Songwriter Elaine Chan is the go-to girl for music projects ranging from theatre hits to telly game shows.
BY JO TAN
Published on 24 May 2016
BY JO TAN
“Why be precious? I write songs knowing they may be discarded because they don’t fit in the final show,” says composer Elaine Chan, who for the past 30 or so years, has been creating tunes for musicals, parades, advertisements, game shows… the list goes on. “If it’s a good tune, it will come back to you someday, in a harmony or style of another song somewhere else.”
For a creator of award-winning tunes, Chan is remarkably easy-going about her music getting reworked or even rejected. “Whether you’re writing for a musical, the National Day Parade, or a corporate event, you have to remember it’s a collaboration, and collaborations require give and take. Some people feel that, to a composer, the tune should be the most important and shouldn’t be changed. But if my song doesn’t suit the singer who’s performing it, why can’t I replace or tailor it so it’s more suitable? Then you showcase the singers at their best, and you are also using their voices as vehicles for your writing ability and to carry the message of the overall project.
“I also try to write tuneful, catchy music. If a singer is unable to catch my tune and keeps singing a variation, I won’t necessarily insist he or she gets it right. It might mean the composition isn’t tuneful enough. Besides, music is all about structure. Treat the limitations of a singer, the requirements of the project and so on as part of the structure rather than hurdles to composition, and everything works.”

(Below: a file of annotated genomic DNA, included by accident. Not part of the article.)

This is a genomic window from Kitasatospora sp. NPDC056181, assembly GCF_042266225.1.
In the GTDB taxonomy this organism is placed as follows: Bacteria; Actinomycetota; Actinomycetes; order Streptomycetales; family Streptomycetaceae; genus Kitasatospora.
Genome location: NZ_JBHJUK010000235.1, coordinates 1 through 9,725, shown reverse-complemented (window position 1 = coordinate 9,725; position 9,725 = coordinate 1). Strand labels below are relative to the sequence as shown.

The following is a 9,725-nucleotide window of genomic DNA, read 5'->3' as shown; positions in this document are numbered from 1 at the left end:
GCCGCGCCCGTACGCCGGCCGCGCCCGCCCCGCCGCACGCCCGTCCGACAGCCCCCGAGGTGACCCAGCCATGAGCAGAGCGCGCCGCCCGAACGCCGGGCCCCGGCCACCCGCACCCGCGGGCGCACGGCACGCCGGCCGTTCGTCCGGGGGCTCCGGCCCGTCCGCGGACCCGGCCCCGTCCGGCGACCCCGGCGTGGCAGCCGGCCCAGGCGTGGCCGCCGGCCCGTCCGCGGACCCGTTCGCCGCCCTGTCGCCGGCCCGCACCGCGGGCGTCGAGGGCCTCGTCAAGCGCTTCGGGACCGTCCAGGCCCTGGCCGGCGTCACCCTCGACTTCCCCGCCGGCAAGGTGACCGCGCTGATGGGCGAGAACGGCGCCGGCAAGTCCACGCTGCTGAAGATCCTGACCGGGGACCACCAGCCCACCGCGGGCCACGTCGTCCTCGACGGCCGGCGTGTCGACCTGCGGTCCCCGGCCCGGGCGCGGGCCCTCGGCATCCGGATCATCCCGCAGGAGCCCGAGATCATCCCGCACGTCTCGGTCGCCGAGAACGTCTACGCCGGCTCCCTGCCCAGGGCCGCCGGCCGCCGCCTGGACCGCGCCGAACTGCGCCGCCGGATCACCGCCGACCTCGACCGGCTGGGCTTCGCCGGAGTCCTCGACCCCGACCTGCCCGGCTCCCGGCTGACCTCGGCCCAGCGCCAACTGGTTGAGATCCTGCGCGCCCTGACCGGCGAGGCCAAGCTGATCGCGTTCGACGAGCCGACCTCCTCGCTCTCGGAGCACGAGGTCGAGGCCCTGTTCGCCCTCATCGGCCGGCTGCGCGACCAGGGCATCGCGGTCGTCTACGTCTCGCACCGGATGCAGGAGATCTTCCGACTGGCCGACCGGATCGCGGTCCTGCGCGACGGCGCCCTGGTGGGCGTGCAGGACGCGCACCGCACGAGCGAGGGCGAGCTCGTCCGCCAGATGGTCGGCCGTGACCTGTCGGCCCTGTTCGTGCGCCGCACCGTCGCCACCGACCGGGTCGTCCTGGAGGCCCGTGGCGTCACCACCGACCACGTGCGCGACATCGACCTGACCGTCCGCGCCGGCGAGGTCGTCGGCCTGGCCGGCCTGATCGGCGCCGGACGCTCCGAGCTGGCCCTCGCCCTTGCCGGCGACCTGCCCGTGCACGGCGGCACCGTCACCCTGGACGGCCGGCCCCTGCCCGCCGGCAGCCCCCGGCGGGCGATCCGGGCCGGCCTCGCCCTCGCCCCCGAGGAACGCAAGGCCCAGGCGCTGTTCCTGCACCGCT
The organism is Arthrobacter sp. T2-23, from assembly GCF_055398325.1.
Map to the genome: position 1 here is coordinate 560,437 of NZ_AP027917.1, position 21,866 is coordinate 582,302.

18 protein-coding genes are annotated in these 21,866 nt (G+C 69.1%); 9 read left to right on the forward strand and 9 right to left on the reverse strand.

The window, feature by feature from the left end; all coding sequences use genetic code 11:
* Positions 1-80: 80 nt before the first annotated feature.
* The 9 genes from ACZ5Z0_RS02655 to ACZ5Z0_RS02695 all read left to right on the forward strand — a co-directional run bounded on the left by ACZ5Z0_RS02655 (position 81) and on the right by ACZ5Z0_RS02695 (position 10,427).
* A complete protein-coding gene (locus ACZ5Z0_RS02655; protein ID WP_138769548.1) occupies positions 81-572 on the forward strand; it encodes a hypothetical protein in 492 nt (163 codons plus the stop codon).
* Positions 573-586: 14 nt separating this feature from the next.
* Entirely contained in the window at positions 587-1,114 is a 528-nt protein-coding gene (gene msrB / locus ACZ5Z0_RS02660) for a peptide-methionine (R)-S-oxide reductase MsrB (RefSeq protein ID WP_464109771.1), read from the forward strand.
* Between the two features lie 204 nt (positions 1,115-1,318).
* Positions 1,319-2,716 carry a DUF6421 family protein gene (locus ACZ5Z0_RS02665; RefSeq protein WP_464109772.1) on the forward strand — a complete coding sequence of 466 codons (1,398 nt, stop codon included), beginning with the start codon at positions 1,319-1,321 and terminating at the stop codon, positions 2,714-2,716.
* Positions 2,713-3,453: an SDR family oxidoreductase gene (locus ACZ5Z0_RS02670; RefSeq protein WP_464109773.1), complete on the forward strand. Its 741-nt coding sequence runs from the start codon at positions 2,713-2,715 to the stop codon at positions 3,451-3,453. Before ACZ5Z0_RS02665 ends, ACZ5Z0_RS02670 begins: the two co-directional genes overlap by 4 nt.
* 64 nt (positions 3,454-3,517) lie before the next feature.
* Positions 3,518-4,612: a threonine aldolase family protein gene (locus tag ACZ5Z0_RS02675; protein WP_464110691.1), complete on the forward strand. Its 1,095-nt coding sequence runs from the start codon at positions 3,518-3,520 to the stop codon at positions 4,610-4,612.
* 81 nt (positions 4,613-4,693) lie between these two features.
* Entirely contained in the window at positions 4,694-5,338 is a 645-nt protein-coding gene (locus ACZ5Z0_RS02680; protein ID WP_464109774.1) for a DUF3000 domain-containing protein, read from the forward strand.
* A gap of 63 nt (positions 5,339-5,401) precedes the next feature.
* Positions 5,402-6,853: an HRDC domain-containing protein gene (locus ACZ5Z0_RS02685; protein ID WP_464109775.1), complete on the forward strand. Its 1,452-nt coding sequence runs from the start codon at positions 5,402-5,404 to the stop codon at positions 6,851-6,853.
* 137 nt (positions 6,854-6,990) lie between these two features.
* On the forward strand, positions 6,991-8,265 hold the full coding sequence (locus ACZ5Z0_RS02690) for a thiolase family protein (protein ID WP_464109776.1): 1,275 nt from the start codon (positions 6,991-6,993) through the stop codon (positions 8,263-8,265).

Composing aside, Chan has been involved in various aspects of the music-making process, from an arranger of other people’s compositions, to musical director, to vocal coach; and sometimes, all of the above.
“When I started doing music for the Dim Sum Dollies, I was rehearsal pianist, vocal coach, music director — sometimes even singing backup vocals in the final production,” she says with a laugh. “In the past, you did everything because budgets were low. As budgets got better, others got hired to fill different roles, and only then did I realise, ‘Oh, these duties can be separated!’ The stress is lessened, but sometimes if you’re a composer, you like to see everything through from inception to final product. I don’t even mind contributing an extra harmony here and there… especially with things like theatre, you can’t go in with the idea of earning money. It takes away the joy of working.”
Chan delights in each and every project. “I love challenges. If something’s outside my comfort zone, it’s a game to be beaten, like when the Dim Sum Dollies need me to write a rap. Or when Mediacorp gets me to create a theme song with the same feel as the theme song of a hit American show, but different. Because they’re not musicians themselves, people sometimes can’t tell you exactly what they want. So I keep listening to everything from period music to dubstep, and watching YouTube to keep abreast of more things to throw into the mix. You can give up on challenges. Or you can keep trying.”